The time between Thanksgiving Break and Winter Break was always one of my favorite times of the year in class–it’s also one of the hardest because no one has their head in the game!
I LOVED teaching about Christmas traditions from Spanish speaking countries. I LOVED using the commercials for the Spanish Christmas lottery (general lottery, 2015 commercial, 2016 commercial), I loved singing Christmas Carols in Spanish, I loved beating the pooping log, I loved it all!
There is so much rich culture tied up in this holiday that is compelling to students and easy to talk about in simple Spanish. It’s every Spanish teacher’s dream!
What’s NOT to love?
Here’s the problema. You are going to have students in your class that don’t celebrate Christmas. I always did, and I always created alternate activities for them. They always understood–I think–that we were doing Christmas because it is just as deeply rooted in Hispanic cultures as it is here in the US.
But then something changed: I stopped celebrating Christmas. Now, I am the outsider. I am the one having to explain our family’s choice. I am the one looking into my dear children’s eyes, wondering how I can make it seem like our traditions and celebrations are just as special as Christmas.
Experiencing Christmas as an outsider
It is isolating to exist in the US in December and not celebrate Christmas. I never realized just how deep the Christmas tree roots run in our culture at this time of the year. Sometimes, it takes stepping outside of ‘normal’ to realize just how ‘normal’ normal is….and how abnormal it is to not be normal 😉 EVERYWHERE WE GO, we get asked “Do you have your tree?” “Are you all set for Christmas?” “What did you ask Santa for?” “Where are you going for Christmas?” CHRISTMAS CHRISTMAS CHRISTMAS! And now that our oldest child is in school, I understand better than I ever did before the far reaches of Christmas and how isolating it can be for a kid to not celebrate it (and he even has a Jewish teacher who also doesn’t celebrate Christmas!) .
I’m not proud of the fact that I didn’t appreciate the position that I was putting my no-Christmas kids in until I became one myself. I wish that I had been more reflective, more present then to sit down and really think through my decision to teach Christmas and its impact on my students. But I wasn’t, and so I am hoping that you, my dear reader, will take this opportunity to walk that mile that I should have walked many years ago.
Should I teach Christmas?
I don’t know, should you?
Christmas IS a big part of Spanish speaking cultures, just as it is here in the US. So…sure! Maybe you think it over and decide that it makes sense for you to talk about Christmas traditions. Cool!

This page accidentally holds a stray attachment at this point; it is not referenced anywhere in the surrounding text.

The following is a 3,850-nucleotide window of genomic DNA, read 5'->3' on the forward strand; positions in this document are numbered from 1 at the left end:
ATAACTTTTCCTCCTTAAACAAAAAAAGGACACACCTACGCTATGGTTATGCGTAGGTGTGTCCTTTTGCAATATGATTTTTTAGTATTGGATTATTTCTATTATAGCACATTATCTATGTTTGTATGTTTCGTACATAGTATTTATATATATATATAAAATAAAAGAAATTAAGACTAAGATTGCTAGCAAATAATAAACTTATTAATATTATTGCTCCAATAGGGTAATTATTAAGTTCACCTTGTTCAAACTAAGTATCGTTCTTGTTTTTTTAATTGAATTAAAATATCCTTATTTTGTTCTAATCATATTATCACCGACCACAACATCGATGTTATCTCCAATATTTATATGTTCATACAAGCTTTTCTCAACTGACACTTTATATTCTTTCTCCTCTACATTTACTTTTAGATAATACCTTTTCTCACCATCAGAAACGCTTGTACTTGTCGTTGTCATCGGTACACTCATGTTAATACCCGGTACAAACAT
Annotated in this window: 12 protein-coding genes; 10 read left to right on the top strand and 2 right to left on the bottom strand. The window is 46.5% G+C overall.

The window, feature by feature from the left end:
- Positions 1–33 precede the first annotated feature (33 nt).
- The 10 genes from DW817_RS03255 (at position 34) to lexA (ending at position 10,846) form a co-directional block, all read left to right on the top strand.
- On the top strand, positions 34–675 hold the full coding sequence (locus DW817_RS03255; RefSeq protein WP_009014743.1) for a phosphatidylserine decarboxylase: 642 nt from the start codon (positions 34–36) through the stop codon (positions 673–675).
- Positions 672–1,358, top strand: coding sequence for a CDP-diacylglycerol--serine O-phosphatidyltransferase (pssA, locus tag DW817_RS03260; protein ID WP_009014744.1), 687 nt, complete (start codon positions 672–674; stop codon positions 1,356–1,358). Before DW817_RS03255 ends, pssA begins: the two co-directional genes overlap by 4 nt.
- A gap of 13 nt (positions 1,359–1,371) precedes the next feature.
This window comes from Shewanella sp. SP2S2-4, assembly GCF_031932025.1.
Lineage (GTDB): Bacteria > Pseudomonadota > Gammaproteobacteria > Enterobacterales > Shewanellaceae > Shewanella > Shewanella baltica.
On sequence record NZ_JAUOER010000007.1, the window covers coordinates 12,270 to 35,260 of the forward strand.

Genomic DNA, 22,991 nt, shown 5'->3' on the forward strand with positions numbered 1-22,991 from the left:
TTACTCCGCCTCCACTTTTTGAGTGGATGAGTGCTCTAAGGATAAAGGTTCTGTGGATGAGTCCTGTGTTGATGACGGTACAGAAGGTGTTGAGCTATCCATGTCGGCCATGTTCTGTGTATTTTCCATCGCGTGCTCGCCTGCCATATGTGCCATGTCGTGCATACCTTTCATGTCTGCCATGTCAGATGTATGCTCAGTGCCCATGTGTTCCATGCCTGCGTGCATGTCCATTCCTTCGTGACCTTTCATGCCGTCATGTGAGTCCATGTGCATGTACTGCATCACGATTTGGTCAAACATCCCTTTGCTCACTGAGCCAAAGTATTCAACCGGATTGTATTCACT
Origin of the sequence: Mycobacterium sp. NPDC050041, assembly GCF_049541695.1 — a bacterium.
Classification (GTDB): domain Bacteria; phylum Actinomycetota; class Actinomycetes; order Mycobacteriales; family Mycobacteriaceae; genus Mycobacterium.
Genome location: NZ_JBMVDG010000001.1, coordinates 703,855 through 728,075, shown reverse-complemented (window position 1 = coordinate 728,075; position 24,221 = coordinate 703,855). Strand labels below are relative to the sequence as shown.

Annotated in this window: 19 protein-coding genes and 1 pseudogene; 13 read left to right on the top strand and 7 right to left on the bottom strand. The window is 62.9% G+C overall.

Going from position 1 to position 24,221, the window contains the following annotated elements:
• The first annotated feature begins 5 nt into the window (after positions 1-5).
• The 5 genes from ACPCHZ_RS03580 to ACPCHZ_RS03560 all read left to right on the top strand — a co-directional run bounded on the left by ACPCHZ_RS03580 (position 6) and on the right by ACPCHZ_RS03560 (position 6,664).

I am also grateful for teachers…and humans…that go the extra mile to normalize not celebrating Christmas–whether that be by talking about other Winter celebrations or by just keeping the class rolling as usual.
Need to think about this a little more? Read a newsletter that I wrote about my kids’ experience at school in 2019.
What should I teach instead of Christmas?
For all of you lovely humans that want to skip Christmas and not be a Grinch, it’s super easy. Just keep doing what you have been doing all year long! Just for you, I threw together a
Hanukkah gift–a really simple lesson plan today that has absolutely nothing to do with any holiday.
- Download the Princess and the Pea lesson plan packet (FREE until January 1!).
- Read it a bunch of times so that you are comfortable telling it in really simple Spanish. (If you are using it in Level 2+, you will want to increase the linguistic complexity of the version included in the packet).
- Tell the story to students. If you’d like, illustrate it on the board or a document camera as you go. Alternatively, you could have students act it out while you tell it.
- Give students the story to read on their own (photocopy the story in the packet).
- Pair up students and give them each a highlighter or marker (different colors for each person in the pair). Have them put one of their present tense stories in front of them (one copy per two students).
- Read the paraphrased past tense version sentence by sentence. When you read each sentence, students in each pair should race to highlight the corresponding present tense sentence on their paper. The partner with the most highlighted sentences at the end of the activity wins (fame and glory).
- Have students find a new partner and put a pencil or other writing utensil between them. Play Pencil Grab (aka the Marker Game) with the 20 true/false sentences about the story.
- Show students the Fixed Fairytale version of Princess and the Pea: https://www.youtube.com/watch?v=IPytbUghpJM You could MovieTalk it…but let’s get real. You’re between two big breaks and you’re tired. Plus, the dialogue is witty. Just watch the video in English for a few minutes (start at 1:00 to skip the intro)
- Go back and MovieTalk the video or take screen shots and PictureTalk them (PictureTalk is MovieTalk with still frames: describe everything that is visible in the picture, and you can extend it with discussion about what might be going on and by connecting the content to students’ lives).
- Do two 1-3-5 minute Free Writes. For the first one, have students write the traditional ending of the story as best as they can in Spanish. For the second one, have students write the Fixed FairyTale ending of the story as best as they can in Spanish.
- Have students share their original ending free writes. Come up with a class version of the traditional ending by typing it out together on a projector or writing it out on chart paper or the board.
- Have students share their Fixed Fairy Tale ending. Come up with a class version of the traditional ending by typing it out together on a projector or writing it out on chart paper or the board.
- As an exit ‘ticket’, have students say to you in Spanish which version they prefer and one reason why.
Happy not holidays!